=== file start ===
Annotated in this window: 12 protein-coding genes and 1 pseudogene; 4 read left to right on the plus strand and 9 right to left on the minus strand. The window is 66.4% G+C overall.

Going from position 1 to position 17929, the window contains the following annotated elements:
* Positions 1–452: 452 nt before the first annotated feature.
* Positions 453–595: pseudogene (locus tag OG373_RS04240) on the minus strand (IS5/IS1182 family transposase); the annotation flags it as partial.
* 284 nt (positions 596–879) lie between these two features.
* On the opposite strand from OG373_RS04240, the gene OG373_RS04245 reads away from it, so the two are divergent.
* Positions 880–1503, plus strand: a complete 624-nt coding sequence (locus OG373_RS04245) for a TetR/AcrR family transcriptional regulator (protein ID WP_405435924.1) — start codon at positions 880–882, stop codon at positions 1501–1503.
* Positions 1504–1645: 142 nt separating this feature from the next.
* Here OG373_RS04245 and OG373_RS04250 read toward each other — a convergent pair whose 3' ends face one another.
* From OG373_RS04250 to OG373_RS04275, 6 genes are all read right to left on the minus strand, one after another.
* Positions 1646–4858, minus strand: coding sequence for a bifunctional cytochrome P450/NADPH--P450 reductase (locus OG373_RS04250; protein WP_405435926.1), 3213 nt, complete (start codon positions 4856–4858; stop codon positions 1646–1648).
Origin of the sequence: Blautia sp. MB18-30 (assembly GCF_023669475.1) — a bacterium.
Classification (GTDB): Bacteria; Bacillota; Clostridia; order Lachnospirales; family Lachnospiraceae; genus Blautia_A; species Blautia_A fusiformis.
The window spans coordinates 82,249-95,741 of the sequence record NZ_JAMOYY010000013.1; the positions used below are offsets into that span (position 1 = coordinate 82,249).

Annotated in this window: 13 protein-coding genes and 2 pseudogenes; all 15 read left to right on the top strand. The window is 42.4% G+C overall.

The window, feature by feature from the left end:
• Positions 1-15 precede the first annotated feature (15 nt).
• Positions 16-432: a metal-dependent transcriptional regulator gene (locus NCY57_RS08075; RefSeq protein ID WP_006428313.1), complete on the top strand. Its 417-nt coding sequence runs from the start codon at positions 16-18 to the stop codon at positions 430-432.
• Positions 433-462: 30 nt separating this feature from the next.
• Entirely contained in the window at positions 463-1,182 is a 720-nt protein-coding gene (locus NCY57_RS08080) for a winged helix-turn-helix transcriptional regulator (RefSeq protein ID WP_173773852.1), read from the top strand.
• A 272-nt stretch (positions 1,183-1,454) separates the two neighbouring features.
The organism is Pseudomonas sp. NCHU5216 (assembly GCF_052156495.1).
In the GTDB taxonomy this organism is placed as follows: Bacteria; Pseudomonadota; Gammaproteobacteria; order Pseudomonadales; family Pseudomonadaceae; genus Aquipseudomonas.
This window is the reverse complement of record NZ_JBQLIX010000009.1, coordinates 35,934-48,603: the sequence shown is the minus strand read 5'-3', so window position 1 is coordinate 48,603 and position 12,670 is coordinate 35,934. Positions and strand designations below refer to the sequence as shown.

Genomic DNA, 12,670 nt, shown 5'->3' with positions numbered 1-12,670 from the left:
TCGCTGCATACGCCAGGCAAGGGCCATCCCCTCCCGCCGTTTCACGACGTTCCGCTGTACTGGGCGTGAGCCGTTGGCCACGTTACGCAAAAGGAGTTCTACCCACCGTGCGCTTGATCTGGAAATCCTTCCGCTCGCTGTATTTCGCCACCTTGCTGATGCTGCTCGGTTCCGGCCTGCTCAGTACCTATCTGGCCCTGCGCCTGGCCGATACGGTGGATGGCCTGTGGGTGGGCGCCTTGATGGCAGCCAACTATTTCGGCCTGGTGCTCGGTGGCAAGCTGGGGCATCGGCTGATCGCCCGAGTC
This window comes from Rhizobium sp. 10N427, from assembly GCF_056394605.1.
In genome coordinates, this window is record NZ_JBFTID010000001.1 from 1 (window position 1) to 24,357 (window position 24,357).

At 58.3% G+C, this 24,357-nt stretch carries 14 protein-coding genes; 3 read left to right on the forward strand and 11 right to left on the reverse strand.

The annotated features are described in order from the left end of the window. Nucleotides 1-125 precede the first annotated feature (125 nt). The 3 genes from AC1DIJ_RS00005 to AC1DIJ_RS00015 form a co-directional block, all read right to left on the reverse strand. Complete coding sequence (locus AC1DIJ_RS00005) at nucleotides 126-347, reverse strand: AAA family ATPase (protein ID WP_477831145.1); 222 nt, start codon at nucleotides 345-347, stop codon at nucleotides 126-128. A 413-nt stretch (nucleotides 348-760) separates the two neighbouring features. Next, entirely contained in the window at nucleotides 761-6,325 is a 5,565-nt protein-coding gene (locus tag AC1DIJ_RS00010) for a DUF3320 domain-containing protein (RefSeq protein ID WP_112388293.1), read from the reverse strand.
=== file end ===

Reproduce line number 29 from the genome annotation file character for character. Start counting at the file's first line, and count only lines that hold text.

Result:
At 58.3% G+C, this 24,357-nt stretch carries 14 protein-coding genes; 3 read left to right on the forward strand and 11 right to left on the reverse strand.